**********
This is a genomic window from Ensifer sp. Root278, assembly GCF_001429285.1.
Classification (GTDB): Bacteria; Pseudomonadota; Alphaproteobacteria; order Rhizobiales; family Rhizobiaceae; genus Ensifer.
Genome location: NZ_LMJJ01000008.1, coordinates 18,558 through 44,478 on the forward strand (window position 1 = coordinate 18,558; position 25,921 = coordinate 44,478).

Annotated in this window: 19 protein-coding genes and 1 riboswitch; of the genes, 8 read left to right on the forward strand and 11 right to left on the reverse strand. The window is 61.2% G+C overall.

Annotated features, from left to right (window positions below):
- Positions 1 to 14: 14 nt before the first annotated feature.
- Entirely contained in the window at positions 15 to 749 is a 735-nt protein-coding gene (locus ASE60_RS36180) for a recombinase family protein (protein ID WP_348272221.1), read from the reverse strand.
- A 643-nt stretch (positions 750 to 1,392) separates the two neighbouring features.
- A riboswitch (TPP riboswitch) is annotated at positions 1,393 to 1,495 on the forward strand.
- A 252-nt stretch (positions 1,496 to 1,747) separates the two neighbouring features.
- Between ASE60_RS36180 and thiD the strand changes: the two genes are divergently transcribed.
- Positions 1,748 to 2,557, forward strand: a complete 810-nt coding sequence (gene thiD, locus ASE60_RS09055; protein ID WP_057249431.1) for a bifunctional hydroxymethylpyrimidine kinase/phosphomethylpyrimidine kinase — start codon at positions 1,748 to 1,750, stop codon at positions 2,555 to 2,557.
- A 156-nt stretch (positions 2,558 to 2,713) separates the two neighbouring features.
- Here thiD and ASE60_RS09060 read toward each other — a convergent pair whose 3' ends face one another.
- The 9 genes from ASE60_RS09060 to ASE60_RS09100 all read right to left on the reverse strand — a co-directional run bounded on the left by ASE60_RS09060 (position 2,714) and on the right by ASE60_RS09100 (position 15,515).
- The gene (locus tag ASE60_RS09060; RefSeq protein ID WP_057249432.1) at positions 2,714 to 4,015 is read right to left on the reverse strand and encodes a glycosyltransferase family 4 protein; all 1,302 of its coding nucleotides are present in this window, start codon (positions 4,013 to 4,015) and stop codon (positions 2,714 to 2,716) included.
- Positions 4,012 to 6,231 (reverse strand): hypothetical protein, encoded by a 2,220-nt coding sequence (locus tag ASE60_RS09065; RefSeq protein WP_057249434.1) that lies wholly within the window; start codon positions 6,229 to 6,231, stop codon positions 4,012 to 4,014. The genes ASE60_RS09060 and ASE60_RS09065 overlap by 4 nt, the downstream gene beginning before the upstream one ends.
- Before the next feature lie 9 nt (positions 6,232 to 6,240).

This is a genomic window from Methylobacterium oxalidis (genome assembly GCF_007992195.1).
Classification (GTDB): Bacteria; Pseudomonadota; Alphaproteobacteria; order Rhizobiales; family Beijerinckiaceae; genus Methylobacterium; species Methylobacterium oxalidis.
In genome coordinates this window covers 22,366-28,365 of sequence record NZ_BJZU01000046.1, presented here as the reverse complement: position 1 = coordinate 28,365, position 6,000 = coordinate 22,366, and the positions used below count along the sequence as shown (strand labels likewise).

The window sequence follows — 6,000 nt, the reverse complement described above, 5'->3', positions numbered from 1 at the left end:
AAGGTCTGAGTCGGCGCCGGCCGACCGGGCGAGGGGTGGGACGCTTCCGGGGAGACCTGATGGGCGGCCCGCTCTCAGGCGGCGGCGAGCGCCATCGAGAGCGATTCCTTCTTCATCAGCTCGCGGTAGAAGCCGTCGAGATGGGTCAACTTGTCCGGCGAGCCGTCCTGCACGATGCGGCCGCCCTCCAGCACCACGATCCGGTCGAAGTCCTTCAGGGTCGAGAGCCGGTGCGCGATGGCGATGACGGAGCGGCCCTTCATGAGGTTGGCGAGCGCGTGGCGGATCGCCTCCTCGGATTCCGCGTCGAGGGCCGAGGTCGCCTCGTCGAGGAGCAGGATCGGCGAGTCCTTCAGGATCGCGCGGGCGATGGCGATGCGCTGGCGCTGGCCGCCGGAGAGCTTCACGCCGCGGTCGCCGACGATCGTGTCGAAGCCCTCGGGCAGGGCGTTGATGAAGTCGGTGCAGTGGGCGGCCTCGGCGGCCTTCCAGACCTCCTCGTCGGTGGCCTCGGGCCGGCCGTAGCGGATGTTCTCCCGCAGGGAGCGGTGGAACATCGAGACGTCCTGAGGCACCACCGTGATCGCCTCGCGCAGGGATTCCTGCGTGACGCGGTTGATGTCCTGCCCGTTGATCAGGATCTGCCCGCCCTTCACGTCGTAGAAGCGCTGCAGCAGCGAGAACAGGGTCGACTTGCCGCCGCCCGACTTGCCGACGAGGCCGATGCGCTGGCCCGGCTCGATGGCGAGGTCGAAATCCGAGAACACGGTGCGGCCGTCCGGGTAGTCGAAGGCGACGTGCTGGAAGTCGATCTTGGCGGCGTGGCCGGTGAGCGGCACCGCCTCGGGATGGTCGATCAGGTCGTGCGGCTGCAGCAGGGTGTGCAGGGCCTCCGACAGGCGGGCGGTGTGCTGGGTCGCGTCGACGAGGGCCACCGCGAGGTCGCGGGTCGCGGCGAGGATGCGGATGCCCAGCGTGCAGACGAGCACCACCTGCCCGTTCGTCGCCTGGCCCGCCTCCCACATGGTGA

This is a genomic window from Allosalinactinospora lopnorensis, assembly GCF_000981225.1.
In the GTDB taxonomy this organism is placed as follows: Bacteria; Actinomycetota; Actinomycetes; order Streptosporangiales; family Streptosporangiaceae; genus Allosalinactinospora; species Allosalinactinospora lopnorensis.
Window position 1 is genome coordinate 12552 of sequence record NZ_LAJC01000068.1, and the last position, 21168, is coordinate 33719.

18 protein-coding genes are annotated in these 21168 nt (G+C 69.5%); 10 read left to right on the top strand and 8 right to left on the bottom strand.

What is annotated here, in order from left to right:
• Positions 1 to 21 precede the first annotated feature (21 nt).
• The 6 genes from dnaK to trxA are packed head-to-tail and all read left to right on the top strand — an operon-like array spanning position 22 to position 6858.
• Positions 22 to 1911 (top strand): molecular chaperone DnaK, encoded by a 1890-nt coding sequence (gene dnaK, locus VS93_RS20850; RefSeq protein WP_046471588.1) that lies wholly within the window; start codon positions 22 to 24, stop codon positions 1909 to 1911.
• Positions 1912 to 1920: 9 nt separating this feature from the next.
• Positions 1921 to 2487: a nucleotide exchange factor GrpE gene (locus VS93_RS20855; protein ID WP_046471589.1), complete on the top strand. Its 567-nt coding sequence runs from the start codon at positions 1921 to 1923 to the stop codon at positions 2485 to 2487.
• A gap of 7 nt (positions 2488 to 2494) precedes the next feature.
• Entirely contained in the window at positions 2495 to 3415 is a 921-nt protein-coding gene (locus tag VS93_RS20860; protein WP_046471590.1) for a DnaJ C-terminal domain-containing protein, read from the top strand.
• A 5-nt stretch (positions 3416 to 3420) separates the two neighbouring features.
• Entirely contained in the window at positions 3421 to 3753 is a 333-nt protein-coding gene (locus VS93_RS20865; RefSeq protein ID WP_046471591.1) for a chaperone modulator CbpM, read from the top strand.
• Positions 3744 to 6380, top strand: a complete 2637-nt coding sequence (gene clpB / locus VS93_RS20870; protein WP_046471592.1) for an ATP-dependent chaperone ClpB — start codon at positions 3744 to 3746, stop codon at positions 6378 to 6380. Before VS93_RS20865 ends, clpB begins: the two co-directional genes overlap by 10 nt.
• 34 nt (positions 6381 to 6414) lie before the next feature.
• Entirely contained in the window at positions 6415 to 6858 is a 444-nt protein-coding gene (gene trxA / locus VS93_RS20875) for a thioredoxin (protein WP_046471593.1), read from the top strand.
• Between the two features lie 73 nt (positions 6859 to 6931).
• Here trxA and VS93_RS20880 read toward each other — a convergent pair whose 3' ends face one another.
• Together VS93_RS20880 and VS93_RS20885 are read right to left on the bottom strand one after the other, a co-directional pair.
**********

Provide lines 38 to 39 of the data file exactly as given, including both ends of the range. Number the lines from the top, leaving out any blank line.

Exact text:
• Positions 3744 to 6380, top strand: a complete 2637-nt coding sequence (gene clpB / locus VS93_RS20870; protein WP_046471592.1) for an ATP-dependent chaperone ClpB — start codon at positions 3744 to 3746, stop codon at positions 6378 to 6380. Before VS93_RS20865 ends, clpB begins: the two co-directional genes overlap by 10 nt.
• 34 nt (positions 6381 to 6414) lie before the next feature.